I shouldn’t be surprised. Learning that you might be wrong, or that you are complicit in something bad feels gross (I certainly have my share of privilege that I and others have have to check often). Feeling guilty can make people get defensive and makes them want to win, to prove that they are clever/smarter/not bad.

My issue with that, though, is that if you are the one with power already and asking all the questions, you already have the leg up in this “fair fight” of a discussion. Those who lack that privilege and power bear the burden of being oppressed on the regular. They are often tired of explaining to themselves and to others about their culture, their life, and sometimes even why their voice matters. That shit is tiring. 


Now, it is way more tiring for folks other than myself– I have quite a bit of privilege in my sexuality, SES, etc. So, please know that I know that (and check myself for the below too) as I say the following:

When someone comes demanding I (again, because we have to do it all the time) explain thoughts about race/privilege/power to them, that is not a fair fight or an equal debate.  That’s them racing me for a 5k section of what is the marathon of my life. I am coming into this with a ton of emotional baggage and frustration– most folks from minority groups have it– that makes these “fascinating discussions” some folks want to have sometimes feel like another frustrating bump on what is an already tiring course.

Then, at the end of the discussion it is very possible that, if whoever asked do not live that oppression, they will be able to let that conversation go. They get to finish the race, and go on with life thinking that this was an interesting intellectual detour for them.

People living that struggle will have to relive that conversation– with others and internally– over and over again with new people, each time asking themselves if they were “too harsh,” “too real,” or upset someone’s feelings. Those who come from outside dominant culture, who “constantly [juggle] the power asymmetry of the two worlds, two cultures, and two languages” don’t get to finish the race.

So yeah, we might have a lot of strong, passionate thoughts about it— we think about it a lot and some of us are kind of tired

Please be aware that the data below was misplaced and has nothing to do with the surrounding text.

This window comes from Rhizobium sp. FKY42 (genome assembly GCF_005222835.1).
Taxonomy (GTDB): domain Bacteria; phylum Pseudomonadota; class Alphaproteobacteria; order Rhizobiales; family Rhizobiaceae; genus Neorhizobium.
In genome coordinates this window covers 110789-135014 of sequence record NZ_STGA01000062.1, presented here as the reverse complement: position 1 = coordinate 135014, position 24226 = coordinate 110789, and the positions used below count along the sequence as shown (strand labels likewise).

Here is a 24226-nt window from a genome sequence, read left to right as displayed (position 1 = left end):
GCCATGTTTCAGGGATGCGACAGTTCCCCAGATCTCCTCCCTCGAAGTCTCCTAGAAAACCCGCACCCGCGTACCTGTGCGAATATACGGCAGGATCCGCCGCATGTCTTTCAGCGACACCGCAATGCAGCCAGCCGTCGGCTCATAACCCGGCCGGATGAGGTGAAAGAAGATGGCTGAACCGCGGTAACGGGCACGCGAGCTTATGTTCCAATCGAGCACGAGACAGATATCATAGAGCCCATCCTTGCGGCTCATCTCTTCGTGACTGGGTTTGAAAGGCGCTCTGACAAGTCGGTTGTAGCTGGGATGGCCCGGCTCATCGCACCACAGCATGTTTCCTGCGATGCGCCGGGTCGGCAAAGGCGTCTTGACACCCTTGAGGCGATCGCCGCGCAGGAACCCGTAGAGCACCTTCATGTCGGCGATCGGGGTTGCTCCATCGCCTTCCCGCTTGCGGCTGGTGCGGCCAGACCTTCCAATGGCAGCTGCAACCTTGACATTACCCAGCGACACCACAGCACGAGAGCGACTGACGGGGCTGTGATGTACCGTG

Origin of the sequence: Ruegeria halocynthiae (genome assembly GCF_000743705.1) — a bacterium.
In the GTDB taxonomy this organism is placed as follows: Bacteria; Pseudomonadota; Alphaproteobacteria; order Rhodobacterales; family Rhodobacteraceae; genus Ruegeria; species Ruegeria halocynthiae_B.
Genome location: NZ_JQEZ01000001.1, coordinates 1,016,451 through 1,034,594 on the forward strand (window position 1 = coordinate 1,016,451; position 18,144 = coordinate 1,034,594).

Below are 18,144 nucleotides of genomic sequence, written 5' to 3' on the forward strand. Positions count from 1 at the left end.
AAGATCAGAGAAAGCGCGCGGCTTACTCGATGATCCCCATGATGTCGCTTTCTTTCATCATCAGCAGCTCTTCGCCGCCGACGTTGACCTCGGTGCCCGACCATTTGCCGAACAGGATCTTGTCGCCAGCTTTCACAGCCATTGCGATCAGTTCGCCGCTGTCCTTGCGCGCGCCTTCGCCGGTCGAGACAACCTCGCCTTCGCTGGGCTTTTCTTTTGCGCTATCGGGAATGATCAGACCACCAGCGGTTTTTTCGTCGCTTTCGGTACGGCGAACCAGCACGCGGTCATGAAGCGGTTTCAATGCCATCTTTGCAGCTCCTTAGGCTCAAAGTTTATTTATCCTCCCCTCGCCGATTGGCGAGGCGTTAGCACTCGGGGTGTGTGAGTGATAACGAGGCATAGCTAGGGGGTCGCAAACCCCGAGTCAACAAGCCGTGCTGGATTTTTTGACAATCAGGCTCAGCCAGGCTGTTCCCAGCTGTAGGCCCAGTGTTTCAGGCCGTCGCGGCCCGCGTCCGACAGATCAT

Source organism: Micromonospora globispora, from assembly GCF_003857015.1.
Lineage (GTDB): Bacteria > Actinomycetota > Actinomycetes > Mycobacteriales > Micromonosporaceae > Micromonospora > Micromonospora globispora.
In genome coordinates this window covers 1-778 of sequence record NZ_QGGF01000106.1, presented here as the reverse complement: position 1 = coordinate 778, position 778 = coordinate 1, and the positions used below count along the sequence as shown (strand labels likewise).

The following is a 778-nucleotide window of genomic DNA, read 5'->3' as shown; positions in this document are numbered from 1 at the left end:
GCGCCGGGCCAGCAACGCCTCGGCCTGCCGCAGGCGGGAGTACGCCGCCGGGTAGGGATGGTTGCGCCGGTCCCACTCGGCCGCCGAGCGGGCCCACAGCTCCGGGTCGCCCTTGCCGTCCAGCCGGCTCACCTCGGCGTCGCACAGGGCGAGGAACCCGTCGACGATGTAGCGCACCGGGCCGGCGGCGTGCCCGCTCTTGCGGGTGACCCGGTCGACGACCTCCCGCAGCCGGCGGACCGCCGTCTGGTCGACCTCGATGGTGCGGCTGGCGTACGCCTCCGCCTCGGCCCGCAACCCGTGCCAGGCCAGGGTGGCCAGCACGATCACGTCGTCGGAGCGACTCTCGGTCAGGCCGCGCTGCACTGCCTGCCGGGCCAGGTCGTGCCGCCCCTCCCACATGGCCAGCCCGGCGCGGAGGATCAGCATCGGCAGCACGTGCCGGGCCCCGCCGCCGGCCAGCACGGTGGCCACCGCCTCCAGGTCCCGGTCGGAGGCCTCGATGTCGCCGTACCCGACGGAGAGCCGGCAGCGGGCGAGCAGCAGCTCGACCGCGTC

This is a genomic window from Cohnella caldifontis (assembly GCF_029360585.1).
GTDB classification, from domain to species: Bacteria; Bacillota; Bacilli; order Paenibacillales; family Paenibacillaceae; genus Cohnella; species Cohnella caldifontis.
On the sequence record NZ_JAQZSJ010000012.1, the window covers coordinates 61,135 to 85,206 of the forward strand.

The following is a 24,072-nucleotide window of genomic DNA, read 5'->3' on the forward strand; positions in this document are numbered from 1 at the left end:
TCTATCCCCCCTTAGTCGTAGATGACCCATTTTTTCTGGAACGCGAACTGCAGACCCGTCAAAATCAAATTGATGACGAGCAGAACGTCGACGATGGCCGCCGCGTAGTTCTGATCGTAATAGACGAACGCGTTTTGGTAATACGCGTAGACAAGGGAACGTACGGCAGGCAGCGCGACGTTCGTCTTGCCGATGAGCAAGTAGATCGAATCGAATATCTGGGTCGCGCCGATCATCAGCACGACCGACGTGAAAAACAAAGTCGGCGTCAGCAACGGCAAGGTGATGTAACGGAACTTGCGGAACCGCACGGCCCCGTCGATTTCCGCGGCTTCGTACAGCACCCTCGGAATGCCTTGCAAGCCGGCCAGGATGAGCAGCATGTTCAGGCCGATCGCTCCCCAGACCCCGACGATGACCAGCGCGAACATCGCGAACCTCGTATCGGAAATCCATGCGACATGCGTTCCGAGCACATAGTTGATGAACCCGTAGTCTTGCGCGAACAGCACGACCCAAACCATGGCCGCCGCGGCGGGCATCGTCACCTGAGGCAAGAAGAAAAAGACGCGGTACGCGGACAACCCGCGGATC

Then, all of a sudden, if we dare show that, it’s “why are you so mad?” and “I’m trying to talk about this with you!” and “You’re coming at this with so much anger, it’s unfair/unsavory/unprofessional.” In doing so, they show that the opinion and voice of whoever they asked don’t matter to them as much as their own need to “win” and feel good about themselves. Is it maybe possible that we’re angry with good reason? 


I almost didn’t write this post because I was preemptively tired from the explaining that might come from it. I’ve had white male acquaintances tell me that it feels like I hate white people, or that my arguments make all their #notallwhitepeople feels come up. And… I get that. I clearly don’t hate all white people, and I’ve had my own privilege checked on things and it feels gross (name about sexuality, which you’ll see I’m not mentioning as much mostly because I know I have NO idea the oppression that comes that struggle, so I won’t try and speak to it).

But man, like John Stewart said, if you’re tired of hearing about privilege and oppression, imagine how tiring it is to live in that oppression. All. The. Time.

I’m generally happy to talk about these things with folks who want to have an actual discussion. I am not always right, and if you actually want to listen to what I have to say, I am more than happy to do it right back. I have no issue getting pushed or talking about these things, but I do have an issue consistently having to defend my lived experience, and the lived experiences of folks who have felt similar or worse struggles.

So, I’m not really interested in sprinting to try and “win” with folks who are not interested in making each other stronger. I hope, maybe, that they’ll just want to run with me instead.